Priceonomics

Thinking about buying an old school camera that uses 35mm film? You're not alone, one of the most popular uses of Priceonomics is to look up the prices of 35mm cameras. Since they're not really manufactured today, you can find them on used markets and Priceonomics can tell you how much to pay for one. Just search for any 35mm camera and we'll let you know the fair price! To help us kick of this price guide, Priceonomics contributor Keith Thomson has put together a buying guide for 35mm film cameras below.

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Buying Guide for 35MM Film Cameras

I first began my serious interest in photography 15 years ago when I purchased an old, 35mm film camera at a street flea market for $60. I didn’t know anything about cameras, but it looked like one of the ones that you’d see a newspaperman handling in old, black and white movies, sans flash. It was a Petri Flex, a brand that I had never heard of and the model was “V.” It looked solidly built, clean, the dials all turned smoothly and it was totally mechanical, there weren’t any batteries needed. It came with a 35mm lens attached.

In an old-timey bag, I carried that camera for years, photographing the city streets, or Coney Island, or Toronto or anywhere I might’ve been and learned the basics of photography: How to set an f-stop, use the focus ring, load film, which companies made 35mm film and how each affected the image and I also played with both black and white and color. I never got into developing, mostly because I lacked space in my tight NYC apt. but I quickly advanced from going to the local drugstore for prints to using print labs, where I would experiment with sizing and paper types, but also learned from talking with the workers.

I brought it with me on a trip to Cambodia, when I returned I carried a stack of 4” X 6” prints with me everywhere and showed everyone. Friends were impressed and pushed me to take my photography more seriously. That meant going digital because it subtracted the expense of film and developing. I later learned that my trusty camera, the Petri Flex V, was manufactured between 1961-1964 in Japan and that the company lost the battle in the market when cameras went electronic in the late 70’s. I still have mine, mostly for sentimental reasons, BUT it also still works and is a great piece of equipment.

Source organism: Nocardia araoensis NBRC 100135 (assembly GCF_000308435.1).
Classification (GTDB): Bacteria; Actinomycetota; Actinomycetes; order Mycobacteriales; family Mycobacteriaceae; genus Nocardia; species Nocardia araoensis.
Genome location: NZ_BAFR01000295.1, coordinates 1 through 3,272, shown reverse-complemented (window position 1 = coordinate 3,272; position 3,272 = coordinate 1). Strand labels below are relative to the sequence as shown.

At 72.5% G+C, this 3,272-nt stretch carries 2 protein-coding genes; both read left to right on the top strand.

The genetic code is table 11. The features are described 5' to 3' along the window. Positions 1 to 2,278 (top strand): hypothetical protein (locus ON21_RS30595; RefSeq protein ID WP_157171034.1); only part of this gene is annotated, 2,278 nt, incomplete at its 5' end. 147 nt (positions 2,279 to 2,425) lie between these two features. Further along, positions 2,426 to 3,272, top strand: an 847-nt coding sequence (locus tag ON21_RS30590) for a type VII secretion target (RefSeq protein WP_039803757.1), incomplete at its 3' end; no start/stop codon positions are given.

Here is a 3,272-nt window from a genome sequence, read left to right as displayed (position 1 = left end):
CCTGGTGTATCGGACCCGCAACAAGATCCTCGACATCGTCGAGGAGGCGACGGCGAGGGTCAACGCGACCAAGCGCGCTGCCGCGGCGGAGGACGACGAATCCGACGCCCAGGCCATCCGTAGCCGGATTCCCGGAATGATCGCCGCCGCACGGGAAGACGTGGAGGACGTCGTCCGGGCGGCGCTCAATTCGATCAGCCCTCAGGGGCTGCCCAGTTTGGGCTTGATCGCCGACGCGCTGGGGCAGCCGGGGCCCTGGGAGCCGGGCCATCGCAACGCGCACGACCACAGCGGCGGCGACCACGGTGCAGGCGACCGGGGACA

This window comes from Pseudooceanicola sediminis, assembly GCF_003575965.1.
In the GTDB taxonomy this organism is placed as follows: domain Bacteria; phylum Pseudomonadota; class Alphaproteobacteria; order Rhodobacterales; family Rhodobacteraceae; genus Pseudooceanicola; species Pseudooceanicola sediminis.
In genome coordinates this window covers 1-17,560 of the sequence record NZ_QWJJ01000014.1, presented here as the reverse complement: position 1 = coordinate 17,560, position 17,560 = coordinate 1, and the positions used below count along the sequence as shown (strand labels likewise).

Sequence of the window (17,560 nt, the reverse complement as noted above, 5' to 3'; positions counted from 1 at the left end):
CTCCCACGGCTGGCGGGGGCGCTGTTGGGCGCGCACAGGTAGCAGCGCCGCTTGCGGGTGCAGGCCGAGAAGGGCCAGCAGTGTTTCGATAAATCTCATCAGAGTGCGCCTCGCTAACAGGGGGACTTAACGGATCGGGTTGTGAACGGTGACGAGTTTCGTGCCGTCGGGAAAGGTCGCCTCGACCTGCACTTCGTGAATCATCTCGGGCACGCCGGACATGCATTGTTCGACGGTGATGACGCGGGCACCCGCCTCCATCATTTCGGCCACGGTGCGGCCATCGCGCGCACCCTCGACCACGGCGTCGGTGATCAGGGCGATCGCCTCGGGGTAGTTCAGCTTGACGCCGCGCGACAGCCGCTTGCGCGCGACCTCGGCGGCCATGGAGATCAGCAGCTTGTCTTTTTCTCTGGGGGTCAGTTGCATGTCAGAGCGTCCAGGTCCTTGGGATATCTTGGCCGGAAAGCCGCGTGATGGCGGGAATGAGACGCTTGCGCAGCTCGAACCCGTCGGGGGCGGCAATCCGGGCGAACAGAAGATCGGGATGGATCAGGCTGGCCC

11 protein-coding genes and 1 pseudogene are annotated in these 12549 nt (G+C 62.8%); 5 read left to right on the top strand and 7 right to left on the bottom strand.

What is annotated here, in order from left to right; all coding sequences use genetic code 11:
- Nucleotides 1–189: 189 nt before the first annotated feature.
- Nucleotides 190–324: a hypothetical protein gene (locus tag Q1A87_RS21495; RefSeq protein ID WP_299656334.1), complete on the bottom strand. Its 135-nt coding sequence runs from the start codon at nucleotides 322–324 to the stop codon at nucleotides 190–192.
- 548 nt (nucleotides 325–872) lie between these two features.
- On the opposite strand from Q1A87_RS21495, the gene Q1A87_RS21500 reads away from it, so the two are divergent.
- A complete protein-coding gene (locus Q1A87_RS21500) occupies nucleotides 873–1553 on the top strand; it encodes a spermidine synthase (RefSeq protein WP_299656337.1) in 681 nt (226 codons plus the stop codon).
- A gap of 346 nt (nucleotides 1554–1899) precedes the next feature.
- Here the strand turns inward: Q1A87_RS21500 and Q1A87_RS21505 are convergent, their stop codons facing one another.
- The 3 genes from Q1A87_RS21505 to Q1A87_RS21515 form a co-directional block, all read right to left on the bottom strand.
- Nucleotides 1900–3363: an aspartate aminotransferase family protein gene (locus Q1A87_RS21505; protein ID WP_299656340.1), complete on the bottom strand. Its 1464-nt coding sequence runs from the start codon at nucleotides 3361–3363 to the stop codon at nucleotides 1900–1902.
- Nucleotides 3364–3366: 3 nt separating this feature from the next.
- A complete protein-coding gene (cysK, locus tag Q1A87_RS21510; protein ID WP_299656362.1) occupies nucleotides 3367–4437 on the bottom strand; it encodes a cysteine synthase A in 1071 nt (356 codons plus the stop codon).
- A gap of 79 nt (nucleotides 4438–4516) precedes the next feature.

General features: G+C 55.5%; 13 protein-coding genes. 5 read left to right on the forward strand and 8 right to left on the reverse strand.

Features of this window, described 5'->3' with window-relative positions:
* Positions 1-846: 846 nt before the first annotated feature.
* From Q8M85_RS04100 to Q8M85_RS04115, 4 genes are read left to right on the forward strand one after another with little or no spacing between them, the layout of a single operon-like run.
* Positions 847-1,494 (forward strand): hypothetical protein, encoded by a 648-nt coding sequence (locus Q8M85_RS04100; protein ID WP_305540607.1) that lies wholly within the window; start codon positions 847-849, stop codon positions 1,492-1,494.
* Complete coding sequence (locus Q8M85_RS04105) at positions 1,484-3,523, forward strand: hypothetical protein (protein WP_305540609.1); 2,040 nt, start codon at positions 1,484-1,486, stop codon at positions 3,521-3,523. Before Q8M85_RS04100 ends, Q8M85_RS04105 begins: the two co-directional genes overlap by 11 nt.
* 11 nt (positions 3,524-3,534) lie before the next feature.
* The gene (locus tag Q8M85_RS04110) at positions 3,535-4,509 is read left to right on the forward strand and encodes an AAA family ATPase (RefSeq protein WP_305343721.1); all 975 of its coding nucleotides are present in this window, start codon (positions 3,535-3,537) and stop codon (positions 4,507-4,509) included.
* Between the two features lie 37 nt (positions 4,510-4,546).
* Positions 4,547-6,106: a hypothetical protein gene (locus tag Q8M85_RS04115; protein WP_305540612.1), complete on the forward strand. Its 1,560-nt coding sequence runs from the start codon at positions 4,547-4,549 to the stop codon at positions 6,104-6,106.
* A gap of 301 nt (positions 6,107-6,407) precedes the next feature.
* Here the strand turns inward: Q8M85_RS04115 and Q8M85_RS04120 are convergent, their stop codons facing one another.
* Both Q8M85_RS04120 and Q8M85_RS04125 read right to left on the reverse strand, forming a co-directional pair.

What to Consider When Buying a 35mm Film Camera

35mm film cameras are very available on sites like Ebay or Craigslist and different brands and film speeds can still be found easily, at Walmart, drug stores, online etc.

FILM SPEED is the same as the ISO on digital cameras: The higher the number the less light needed. So if you’re shooting in a dark environment, you’ll want a faster speed, like 1600 or even 3200. Conversely, if it’s a bright, sunny day, you’ll want a slower film speed, like, 200 or 400, because a lower number means you need less light.

Maybe you’re a photography student or just want to learn the “craft” of physical photography and darkroom developing, or want retain a bit of history, the way people still record music on wax do. There is also the long held argument that the limited surface area of electronic sensors just can’t quite catch the same “feel” as the infinite surface area of a filmstrip.